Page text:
The other day, while browsing at some anime wallpaper sites, I came across a pattern that I really wasn't sure how to take.
It was a simple design featuring all six of the Girls of Tenchi Muyo. Each one was wrapped in a towel, as if they were headed for a soak at the local onsen. Each one was also hoisting one of those small ceramic bottles, and most of them had what I've come to call "that rosy glow." It was hard to tell with Mihoshi, actually, because her skin was the color of a Hershey bar. Above the heads of the characters appeared the title of this column.
Animation and alcohol have quite a history together, even American animation. There's simply no way to tally up the number of redeye-drinking cowboys, hillbillies carrying around jugs with "XXX" on the side, and other tipplers who have appeared in both cartoon shorts and feature-length toons over the years. What would "Dumbo" have been without the "Pink Elephants On Parade" sequence? In "Fantasia," specifically the Beethoven "Pastorale," Bacchus was sloshing vino all over the place. Even as late as 1986, in "An American Tail," Honest John, the corrupt political boss mouse, was first seen bending his elbow at an Irish wake.
I thought of these characters when I saw the Tenchi Muyo wallpaper. Then I recalled watching "Star Blazers" back in the early '80s. That show, of course, was actually a combination of two shows about the crew of the space cruiser Yamato, created by manga legend Reiji Matsumoto. In several episodes in both series, there were sequences where Captain Avatar, the doctor, or the bridge crew in general, toasted one another with large bottles of a clear liquid that was always referred to in the American version as "spring water."
A decade later, I noticed the same sort of tampering with reality in several eps of "Samurai Pizza Cats." Once again, they didn't fool me for a minute.
But I found myself wondering, why the double standard? Granted that drinking is nowhere near as widely portrayed as it was in the old theatrical short cartoons; Broadcast Standards and Practices has seen to that.
And you should probably know that I have pretty strong opinions about strong drink myself. That's to be expected, seeing as how I grew up in an alcoholic family. I'll spare you the details, but suffice it to say I'm a teetotaler. Never touched the stuff, never will.
Yet if anime is a reflection of the culture of its country of origin, it's pretty hard NOT to include sake consumption. It's consumed at wedding and funerals. It's something like the national drink of Japan. So it's no wonder that such a solid piece of social reality should show up in the fantasy world of anime from time to time.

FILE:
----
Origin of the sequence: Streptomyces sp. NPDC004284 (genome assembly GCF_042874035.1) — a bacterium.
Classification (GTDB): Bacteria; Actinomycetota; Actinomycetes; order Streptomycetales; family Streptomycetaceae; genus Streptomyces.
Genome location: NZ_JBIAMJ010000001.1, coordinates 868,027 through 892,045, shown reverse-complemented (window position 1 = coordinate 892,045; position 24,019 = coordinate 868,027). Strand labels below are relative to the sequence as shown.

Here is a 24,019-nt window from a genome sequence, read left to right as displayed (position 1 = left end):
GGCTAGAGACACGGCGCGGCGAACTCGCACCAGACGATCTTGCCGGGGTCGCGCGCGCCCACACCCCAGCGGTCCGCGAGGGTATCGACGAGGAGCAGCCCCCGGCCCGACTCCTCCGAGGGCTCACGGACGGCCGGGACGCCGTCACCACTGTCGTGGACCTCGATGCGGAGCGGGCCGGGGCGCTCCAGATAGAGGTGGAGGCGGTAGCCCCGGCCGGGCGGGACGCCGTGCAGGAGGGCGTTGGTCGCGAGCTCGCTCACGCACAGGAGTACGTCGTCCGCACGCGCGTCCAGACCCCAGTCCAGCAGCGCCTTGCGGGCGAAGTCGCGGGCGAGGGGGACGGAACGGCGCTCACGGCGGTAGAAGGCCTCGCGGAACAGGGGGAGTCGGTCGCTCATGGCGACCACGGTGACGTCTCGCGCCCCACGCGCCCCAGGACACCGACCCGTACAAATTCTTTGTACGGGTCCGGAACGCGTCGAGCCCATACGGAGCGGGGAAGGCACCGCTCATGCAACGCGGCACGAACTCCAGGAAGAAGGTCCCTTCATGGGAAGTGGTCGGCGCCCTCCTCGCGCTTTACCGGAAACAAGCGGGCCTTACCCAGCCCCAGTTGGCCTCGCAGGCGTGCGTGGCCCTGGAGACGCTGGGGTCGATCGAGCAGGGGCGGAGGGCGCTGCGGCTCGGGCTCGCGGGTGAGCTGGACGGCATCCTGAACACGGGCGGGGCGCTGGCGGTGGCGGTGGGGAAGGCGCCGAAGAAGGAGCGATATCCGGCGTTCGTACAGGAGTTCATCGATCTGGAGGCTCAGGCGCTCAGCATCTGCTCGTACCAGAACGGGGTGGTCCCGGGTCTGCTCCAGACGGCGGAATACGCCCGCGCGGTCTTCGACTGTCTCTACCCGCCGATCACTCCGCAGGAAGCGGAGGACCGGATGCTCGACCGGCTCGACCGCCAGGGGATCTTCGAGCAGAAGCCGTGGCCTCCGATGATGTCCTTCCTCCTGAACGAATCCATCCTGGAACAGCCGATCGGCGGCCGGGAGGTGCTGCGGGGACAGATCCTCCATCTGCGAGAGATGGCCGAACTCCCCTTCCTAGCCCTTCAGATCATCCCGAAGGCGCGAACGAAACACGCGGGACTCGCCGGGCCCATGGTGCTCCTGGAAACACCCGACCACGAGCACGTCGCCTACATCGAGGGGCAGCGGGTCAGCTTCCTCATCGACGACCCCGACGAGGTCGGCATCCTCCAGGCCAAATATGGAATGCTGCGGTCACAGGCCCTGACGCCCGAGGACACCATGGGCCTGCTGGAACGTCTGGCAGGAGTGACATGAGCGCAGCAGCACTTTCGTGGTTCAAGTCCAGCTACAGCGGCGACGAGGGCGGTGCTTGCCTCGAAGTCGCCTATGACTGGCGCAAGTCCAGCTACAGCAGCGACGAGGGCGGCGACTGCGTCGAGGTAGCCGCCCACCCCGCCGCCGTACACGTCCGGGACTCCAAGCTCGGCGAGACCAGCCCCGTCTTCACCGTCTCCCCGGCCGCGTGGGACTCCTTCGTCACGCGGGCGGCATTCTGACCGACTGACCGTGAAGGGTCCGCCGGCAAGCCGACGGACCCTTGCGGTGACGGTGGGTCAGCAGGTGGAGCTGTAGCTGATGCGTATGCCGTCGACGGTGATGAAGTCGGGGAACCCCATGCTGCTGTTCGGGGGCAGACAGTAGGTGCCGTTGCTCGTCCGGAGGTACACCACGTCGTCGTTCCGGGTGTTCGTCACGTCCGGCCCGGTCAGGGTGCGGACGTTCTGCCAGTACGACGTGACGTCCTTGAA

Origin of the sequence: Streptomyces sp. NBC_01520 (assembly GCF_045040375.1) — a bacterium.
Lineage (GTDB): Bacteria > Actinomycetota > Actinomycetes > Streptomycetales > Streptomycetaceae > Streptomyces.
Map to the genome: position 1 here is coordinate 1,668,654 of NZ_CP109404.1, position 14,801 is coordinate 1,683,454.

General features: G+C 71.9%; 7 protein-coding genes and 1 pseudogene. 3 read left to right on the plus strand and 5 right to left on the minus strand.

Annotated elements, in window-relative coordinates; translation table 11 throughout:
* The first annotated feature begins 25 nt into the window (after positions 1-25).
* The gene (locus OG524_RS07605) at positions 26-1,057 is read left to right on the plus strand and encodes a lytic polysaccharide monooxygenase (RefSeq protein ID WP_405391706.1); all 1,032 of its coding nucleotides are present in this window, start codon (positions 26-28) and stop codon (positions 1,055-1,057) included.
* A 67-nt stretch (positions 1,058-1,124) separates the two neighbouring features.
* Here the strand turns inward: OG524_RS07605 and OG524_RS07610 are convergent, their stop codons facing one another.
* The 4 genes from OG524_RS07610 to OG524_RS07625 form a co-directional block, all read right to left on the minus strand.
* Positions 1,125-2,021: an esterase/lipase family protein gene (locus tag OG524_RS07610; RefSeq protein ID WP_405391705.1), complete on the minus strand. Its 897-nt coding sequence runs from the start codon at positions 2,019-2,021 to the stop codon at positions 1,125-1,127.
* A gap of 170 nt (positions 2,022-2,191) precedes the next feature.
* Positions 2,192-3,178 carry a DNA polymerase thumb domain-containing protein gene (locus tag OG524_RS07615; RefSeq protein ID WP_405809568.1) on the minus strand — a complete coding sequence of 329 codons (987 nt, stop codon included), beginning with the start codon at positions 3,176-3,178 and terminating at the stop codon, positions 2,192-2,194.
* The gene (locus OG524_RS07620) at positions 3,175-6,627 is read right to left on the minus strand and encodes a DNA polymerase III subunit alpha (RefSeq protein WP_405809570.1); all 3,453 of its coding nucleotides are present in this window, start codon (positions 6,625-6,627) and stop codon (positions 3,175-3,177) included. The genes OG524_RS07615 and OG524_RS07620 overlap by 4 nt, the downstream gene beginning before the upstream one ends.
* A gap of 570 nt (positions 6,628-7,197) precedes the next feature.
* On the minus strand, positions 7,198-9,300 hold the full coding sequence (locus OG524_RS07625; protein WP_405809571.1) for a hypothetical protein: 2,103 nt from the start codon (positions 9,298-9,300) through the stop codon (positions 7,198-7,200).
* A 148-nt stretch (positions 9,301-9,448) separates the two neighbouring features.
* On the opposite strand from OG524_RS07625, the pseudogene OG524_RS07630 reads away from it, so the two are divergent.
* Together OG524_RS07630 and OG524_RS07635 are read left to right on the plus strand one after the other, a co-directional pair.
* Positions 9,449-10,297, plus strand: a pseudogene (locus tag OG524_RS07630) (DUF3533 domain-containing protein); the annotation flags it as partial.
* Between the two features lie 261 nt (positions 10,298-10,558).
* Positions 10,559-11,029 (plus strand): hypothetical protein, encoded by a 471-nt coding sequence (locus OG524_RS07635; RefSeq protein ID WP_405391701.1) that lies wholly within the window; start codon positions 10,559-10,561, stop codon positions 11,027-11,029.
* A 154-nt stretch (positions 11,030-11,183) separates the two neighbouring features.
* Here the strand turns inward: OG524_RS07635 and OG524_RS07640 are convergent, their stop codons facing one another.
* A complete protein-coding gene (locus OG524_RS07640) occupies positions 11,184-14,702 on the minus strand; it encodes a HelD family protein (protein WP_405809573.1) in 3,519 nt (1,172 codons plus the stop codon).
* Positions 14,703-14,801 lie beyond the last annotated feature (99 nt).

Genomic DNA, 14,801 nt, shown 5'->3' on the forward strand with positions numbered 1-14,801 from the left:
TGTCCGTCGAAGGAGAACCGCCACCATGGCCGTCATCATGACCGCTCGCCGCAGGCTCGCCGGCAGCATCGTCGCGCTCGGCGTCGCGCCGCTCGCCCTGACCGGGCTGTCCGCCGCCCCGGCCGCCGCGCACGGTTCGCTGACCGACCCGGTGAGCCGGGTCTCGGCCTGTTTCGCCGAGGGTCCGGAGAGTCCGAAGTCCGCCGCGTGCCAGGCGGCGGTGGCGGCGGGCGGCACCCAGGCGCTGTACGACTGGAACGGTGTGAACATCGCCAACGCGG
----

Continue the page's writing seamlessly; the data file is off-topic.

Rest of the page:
Sakura Matsuri, the annual Cherry Blossom Festival, can be seen as an apt analogy. For the brief period each spring when the cherry trees are blossoming, people all over Japan engage in hanami (flower-viewing), sitting beneath the trees, reciting poetry, and drinking sake. In theory, one is supposed to meditate on the transitory nature of life.
That's the theory, anyway. The reality, in some cases, is that the participants drink sake until they're as boiled as a brick of ramen noodles.
This explains one of the attractions of anime. No matter how fantastic the setting, no matter how bizarre the plot (Would you believe that an idol singer could be the ultimate weapon against alien invaders? That's what happened with Lynn Minmei in Macross/Robotech), yet anime still has a hard core of reality somewhere amid the fantasy, even if it's only what the characters might be feeling for each other. That core kept series such as Space Cruiser Yamato and Macross from being viewed in this country as simply more animated space opera.
So I can sort of understand the Tenchi Muyo wallpaper where even Sasami is hoisting a container of sake. It's all part of that tension within the art form, the tug-of-war between fantasy and reality. In America, we like our fantasy to be unambiguous, segregated from reality. It becomes more acceptable that way, but it can also lead to serious imbalance. I'm reminded of what Marlene Dietrich once said about sex: "In America, it's an obsession; everywhere else in the world, it's a fact."
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